Boats Safe In The Harbor
Now that you have decided to take up boating, whether it's power, or
sail, or manually propelled boats, there are some things you need to
know. You need to know these things not only to be safe on the
water, but to make it safer for all those others out there with you as
Boating is a lot of fun. Boating is also a means to other sports
such as fishing, diving, hunting, and water skiing. But boating can also
be dangerous at times and so you need to know what to do to maximize the
fun in boating while minimizing the risks. Every year there are
thousands of boating accidents, and about seven hundred fatalities.
In years past these numbers were much larger, but through a combination
of boating safety education, engineering safer boats, and enforcing
boating laws, the number of accidents and fatalities have decreased by
over 50% since 1972. This has been a combined effort of the
U. S. Coast Guard,
U. S. Coast Guard
Auxiliary, U. S.
Power Squadron, the boating authorities in each state (NASBLA),
the boating industry (NMMA),
the American Boat and Yacht Council (ABYC),
and a host of other boating groups dedicated to boating and to making it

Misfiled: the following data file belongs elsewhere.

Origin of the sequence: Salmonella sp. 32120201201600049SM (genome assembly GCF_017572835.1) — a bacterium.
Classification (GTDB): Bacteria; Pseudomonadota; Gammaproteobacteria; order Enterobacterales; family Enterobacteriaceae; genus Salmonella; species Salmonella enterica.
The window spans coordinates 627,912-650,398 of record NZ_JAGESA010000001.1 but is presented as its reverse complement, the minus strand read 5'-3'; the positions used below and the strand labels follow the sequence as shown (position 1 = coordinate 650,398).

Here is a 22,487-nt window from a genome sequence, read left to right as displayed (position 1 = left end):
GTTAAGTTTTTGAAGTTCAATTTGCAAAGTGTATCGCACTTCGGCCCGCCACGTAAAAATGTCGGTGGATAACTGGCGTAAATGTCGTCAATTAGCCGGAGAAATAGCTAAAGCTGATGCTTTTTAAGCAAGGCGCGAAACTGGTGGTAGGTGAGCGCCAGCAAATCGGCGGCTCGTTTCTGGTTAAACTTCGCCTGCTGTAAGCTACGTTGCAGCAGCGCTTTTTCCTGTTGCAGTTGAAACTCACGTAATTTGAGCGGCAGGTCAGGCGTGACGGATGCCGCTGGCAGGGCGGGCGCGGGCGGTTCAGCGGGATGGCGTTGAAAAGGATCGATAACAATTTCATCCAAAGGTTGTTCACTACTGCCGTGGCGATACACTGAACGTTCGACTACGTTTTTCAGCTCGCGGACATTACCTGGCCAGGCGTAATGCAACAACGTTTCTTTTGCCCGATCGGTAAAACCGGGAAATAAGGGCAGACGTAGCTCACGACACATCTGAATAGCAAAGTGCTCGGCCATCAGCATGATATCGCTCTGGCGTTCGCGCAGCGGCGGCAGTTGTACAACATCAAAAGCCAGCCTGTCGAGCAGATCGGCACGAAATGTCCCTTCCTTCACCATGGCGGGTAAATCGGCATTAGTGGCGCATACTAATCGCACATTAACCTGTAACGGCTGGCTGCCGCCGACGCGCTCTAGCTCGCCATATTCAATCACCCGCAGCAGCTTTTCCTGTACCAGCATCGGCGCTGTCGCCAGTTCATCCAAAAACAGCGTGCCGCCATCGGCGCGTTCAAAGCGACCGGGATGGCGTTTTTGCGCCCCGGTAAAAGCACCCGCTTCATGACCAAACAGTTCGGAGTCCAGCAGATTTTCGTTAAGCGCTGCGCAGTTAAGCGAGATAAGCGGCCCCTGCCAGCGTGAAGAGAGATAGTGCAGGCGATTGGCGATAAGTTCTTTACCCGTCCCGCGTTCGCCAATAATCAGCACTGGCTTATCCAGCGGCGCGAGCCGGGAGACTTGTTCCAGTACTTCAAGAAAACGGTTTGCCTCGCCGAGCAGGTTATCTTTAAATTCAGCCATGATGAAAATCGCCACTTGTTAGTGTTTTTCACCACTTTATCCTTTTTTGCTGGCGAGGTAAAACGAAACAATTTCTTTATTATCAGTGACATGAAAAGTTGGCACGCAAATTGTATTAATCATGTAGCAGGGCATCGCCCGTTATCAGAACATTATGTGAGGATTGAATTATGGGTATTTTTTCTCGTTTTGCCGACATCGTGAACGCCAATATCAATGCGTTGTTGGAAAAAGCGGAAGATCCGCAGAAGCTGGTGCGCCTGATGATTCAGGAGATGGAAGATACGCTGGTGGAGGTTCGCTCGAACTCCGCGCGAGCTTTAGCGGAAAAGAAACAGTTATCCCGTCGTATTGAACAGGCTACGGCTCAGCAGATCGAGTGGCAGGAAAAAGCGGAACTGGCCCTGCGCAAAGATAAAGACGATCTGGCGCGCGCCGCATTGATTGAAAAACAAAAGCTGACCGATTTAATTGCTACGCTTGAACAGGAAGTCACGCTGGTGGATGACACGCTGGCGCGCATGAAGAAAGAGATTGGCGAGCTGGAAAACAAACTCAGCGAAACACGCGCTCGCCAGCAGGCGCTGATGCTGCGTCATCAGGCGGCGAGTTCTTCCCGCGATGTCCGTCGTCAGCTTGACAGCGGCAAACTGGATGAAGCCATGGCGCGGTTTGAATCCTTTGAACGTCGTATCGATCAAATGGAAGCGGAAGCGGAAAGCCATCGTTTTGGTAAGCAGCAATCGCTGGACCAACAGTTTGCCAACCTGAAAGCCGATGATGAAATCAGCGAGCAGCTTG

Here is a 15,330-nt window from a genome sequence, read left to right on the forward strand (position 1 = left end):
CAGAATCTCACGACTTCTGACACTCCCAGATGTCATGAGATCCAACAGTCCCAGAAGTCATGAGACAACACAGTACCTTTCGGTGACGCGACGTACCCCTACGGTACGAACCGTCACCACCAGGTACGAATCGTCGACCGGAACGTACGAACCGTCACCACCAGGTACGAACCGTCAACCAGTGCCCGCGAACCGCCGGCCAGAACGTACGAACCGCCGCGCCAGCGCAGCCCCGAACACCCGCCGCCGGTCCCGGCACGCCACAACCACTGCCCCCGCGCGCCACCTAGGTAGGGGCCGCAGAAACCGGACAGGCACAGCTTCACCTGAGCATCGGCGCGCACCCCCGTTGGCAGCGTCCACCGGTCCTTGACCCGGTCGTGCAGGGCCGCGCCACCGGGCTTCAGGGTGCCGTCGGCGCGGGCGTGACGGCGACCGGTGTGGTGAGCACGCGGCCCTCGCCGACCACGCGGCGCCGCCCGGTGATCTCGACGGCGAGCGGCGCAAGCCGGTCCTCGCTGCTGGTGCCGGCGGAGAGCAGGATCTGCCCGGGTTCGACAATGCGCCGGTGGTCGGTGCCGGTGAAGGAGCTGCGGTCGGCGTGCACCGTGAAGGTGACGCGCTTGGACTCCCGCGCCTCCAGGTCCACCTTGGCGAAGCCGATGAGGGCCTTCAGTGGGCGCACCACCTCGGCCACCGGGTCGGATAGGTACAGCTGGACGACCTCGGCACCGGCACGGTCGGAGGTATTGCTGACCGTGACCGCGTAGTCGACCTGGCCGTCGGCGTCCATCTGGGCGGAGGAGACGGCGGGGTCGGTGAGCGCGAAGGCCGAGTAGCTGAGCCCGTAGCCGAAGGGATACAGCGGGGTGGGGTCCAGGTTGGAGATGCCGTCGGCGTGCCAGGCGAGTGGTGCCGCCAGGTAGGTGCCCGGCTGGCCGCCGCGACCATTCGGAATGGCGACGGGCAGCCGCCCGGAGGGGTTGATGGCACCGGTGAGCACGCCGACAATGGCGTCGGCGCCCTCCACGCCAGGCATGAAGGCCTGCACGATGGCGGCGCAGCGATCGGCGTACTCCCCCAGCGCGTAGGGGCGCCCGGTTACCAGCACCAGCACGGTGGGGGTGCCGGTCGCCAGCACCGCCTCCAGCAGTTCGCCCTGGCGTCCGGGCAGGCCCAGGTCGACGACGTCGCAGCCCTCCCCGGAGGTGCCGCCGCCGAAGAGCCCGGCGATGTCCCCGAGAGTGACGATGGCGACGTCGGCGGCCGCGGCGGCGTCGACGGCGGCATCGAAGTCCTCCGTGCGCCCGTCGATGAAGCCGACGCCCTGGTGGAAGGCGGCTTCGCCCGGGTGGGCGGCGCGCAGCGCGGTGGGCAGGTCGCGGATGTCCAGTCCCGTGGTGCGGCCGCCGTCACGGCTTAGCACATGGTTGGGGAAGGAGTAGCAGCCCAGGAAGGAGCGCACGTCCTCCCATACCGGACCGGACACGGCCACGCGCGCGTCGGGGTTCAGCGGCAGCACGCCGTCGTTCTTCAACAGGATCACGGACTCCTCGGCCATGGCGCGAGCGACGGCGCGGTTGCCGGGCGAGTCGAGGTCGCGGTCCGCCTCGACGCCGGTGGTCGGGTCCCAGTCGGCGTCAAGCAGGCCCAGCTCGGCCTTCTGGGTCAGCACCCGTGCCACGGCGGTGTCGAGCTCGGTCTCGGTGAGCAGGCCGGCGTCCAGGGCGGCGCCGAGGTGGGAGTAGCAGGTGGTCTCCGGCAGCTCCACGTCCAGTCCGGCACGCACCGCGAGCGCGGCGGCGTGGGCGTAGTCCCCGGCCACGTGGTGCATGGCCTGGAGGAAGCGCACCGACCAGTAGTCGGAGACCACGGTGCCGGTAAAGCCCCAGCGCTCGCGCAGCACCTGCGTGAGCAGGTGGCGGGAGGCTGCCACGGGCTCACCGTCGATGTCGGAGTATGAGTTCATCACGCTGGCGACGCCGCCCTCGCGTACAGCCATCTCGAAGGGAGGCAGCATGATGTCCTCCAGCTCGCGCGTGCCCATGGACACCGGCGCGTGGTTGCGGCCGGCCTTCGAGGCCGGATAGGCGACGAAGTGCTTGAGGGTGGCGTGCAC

safe for everyone.
Other countries such as Canada, Australia, the European Union, and Japan
all have similar programs to make boating safer for their citizens.
Boating is an international pastime and dates back hundreds of years.
In fact the term yacht comes from the Dutch word jacht, which was a
small fast boat used in Holland, several hundred years ago, and was soon
the choice of many for recreational sailing. Cleopatra had her barge,
and Kings and Queens have had their own boats, but this is no longer the
sport of royalty and the rich alone. It is enjoyed by millions around
the world. In the United States it is enjoyed by about 70 million
people of every income bracket, and every occupation. It truly is
a national recreational pastime.
Boating Safety Education: Basically there are
three types of training;
Formal Education: that is "book learning".
Classes, on-line courses, and books.
Practical Training: This is what we call
seamanship. How to handle your boat safely, how to maneuver it,
how to sail (if it's a sail boat) and how to deal with emergencies and weather. For those using large bodies of water,
navigation is an important part of this training. You can't just
rely on GPS. You need to know how to determine where you are, and
get yourself home safely without electronic aids.
Mechanical Training: Learning how your boat
works, and how to fix it. You may not want to work on
your boat, but in an emergency you will need to know how. You
can't just park it and walk away.
So I will begin with the basics:
nomenclature, boating terms, i.e.
the names of things. Why do you need to know this? Every
occupation or pastime has its' own language. The same is true of boats.
It goes way beyond learning the bow from the stern,
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